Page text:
On 48th Anniversary, Future of Voting Rights Act Uncertain

Forty-eight years ago today, President Lyndon Johnson signed the Voting Rights Act of 1965 (VRA) into law, codifying the 15th Amendment’s guarantee of the right to vote free from racial discrimination.

August 6, 2013

Forty-eight years ago today, President Lyndon Johnson signed the Voting Rights Act of 1965 (VRA) into law, codifying the 15th Amendment’s guarantee of the right to vote free from racial discrimination. The voting landscape looks quite different today than it did nearly five decades ago, in large part due to the effectiveness of the VRA. It is unmistakable that our country has made significant strides toward a more fair and inclusive democracy.

And yet with the Supreme Court’s recent Shelby County v. Holder decision, we are, in some ways, right back where we started. The Shelby County decision severely handicapped the VRA, rendering inoperable the formula that determined which states needed to obtain federal approval, or “preclearance,” before enacting any voting changes. While the preclearance provision of the VRA was not the only tool to combat racial discrimination in voting, it was certainly the most effective, singlehandedly blocking 86 proposed voting changes in the past 15 years, and deterring countless more.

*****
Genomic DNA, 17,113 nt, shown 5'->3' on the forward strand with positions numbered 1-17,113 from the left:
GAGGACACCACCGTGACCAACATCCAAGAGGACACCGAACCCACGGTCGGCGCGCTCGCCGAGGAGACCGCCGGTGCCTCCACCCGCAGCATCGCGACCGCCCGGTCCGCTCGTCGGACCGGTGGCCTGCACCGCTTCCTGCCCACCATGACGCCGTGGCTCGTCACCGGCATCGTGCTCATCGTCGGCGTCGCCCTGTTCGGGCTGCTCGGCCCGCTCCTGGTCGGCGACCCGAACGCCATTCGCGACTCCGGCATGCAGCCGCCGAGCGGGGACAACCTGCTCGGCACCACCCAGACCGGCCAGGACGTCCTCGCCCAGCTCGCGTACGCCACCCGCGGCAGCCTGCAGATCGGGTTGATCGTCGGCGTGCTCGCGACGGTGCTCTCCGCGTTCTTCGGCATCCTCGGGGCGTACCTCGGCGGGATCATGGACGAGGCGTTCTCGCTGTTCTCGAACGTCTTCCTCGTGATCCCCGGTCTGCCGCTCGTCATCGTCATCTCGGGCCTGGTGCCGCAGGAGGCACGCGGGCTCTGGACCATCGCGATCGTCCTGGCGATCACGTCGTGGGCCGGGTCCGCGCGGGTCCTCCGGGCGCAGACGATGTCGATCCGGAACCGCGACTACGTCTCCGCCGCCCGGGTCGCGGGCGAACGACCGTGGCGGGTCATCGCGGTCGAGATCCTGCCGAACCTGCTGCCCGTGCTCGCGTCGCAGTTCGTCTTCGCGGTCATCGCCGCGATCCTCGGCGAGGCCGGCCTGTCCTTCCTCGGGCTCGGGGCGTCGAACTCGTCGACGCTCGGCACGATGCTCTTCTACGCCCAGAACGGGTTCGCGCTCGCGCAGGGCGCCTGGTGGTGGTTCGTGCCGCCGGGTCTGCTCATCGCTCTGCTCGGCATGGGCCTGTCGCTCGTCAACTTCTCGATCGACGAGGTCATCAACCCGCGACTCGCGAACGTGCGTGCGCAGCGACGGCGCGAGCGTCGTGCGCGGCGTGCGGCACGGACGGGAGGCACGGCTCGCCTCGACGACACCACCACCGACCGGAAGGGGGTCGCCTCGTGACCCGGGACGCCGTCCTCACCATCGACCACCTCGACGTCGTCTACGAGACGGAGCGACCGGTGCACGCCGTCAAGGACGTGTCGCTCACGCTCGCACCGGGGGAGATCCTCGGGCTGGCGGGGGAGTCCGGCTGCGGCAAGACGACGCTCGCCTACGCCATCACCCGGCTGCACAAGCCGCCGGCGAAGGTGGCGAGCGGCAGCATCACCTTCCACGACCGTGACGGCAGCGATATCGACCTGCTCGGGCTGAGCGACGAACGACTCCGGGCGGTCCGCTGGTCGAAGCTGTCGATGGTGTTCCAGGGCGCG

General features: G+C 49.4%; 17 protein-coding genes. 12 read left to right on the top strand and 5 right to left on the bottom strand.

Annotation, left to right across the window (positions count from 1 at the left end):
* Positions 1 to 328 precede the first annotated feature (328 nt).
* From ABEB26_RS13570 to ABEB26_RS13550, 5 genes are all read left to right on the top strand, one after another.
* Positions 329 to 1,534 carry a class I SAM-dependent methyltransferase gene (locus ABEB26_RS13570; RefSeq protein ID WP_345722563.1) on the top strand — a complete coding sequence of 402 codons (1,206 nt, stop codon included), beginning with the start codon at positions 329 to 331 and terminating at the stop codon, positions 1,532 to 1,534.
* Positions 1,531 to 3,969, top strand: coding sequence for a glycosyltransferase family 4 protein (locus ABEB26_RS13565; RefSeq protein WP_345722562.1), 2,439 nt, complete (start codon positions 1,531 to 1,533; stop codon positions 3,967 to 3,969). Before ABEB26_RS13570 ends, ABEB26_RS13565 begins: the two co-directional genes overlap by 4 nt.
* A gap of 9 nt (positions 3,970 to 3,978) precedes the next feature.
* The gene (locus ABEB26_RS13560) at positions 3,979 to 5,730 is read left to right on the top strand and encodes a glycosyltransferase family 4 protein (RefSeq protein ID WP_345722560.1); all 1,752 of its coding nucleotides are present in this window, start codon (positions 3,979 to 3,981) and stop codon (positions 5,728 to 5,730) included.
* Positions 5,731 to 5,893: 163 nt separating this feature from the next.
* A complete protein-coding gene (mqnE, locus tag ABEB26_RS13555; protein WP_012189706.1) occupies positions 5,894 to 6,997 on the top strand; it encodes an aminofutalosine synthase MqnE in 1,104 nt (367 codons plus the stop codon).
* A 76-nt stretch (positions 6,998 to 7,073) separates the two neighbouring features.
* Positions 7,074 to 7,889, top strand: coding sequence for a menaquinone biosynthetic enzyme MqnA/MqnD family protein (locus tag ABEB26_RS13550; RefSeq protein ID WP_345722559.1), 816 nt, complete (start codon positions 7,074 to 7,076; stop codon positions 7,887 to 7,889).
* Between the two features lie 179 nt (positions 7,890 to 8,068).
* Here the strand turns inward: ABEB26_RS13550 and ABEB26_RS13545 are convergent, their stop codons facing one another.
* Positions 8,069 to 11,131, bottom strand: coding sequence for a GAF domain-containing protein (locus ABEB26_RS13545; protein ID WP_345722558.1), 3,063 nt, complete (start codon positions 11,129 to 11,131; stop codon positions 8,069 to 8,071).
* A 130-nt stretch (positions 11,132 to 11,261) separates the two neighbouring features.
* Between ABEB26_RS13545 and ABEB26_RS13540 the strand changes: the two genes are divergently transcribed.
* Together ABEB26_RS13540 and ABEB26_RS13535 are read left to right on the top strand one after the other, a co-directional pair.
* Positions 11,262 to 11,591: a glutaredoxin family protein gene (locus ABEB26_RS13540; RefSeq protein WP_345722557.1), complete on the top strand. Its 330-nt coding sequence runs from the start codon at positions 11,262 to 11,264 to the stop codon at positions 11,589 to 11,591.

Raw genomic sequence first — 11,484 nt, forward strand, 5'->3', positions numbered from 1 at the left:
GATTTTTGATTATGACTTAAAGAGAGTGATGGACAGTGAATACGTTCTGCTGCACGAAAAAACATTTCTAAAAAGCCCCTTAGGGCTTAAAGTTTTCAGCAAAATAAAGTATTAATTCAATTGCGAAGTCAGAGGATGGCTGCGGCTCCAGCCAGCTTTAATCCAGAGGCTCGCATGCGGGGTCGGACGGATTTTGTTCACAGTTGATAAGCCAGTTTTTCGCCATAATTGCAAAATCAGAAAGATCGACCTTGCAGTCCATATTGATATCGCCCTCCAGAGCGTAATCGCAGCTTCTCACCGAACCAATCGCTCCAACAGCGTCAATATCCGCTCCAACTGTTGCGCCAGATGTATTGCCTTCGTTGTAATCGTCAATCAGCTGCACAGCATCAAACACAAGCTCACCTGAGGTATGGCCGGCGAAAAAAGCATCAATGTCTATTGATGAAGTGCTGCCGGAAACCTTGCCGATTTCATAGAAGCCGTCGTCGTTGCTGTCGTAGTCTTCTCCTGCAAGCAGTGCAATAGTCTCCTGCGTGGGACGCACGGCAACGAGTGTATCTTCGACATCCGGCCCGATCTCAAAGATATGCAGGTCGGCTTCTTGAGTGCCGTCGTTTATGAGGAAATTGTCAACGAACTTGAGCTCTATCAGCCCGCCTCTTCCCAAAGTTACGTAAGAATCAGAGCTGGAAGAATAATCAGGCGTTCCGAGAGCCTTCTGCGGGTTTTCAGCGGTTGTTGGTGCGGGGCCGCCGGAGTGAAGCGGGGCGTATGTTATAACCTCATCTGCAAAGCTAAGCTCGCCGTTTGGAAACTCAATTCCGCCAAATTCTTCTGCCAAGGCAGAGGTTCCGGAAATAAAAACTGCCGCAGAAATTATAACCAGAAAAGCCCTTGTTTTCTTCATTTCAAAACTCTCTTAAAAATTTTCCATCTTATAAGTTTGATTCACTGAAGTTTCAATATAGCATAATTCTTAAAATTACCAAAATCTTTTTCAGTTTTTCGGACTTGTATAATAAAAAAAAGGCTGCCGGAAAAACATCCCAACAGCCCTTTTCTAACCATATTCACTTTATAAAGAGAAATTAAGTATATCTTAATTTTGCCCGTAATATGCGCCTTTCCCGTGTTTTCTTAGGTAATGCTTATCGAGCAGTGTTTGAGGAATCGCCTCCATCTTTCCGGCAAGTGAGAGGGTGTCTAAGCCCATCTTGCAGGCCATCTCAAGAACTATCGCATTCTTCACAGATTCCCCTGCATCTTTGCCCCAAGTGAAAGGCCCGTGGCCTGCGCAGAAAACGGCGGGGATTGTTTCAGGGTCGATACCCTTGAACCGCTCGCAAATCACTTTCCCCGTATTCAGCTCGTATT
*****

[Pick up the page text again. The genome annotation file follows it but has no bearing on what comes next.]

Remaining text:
While a giant question mark now hangs on the future of the VRA, voting rights are already in jeopardy. Immediately following the Supreme Court’s decision, Texas Attorney General Greg Abbott announced that the state would move forward with the voter identification law that had been blocked last year by a federal court, due to its discriminatory effect on poor and minority voters.

Lawmakers and the Obama administration are not standing idly by. Last month, both the Senate and the House Judiciary Committees held hearings on the future of the VRA. On July 25, Attorney General Eric Holder announced that the Department of Justice would support a lawsuit to “bail in” Texas, which, if successful, would subject the state to preclearance. And just last week, President Obama met with a small group of civil rights leaders and elected officials to outline plans for ensuring the right to vote in the wake of the Shelby County decision.

These actions are encouraging, but they are only the beginning. President Johnson spoke passionately about the need for the VRA at its signing 48 years ago, and those words are no less true today. Congress must look past the partisan divide and devise a new formula to restore the VRA to its full strength, so that we may “move step by step . . . along the path toward American freedom.”

(Photo: President Lyndon Johnson signs Voting Rights Act of 1965; WikiCommons)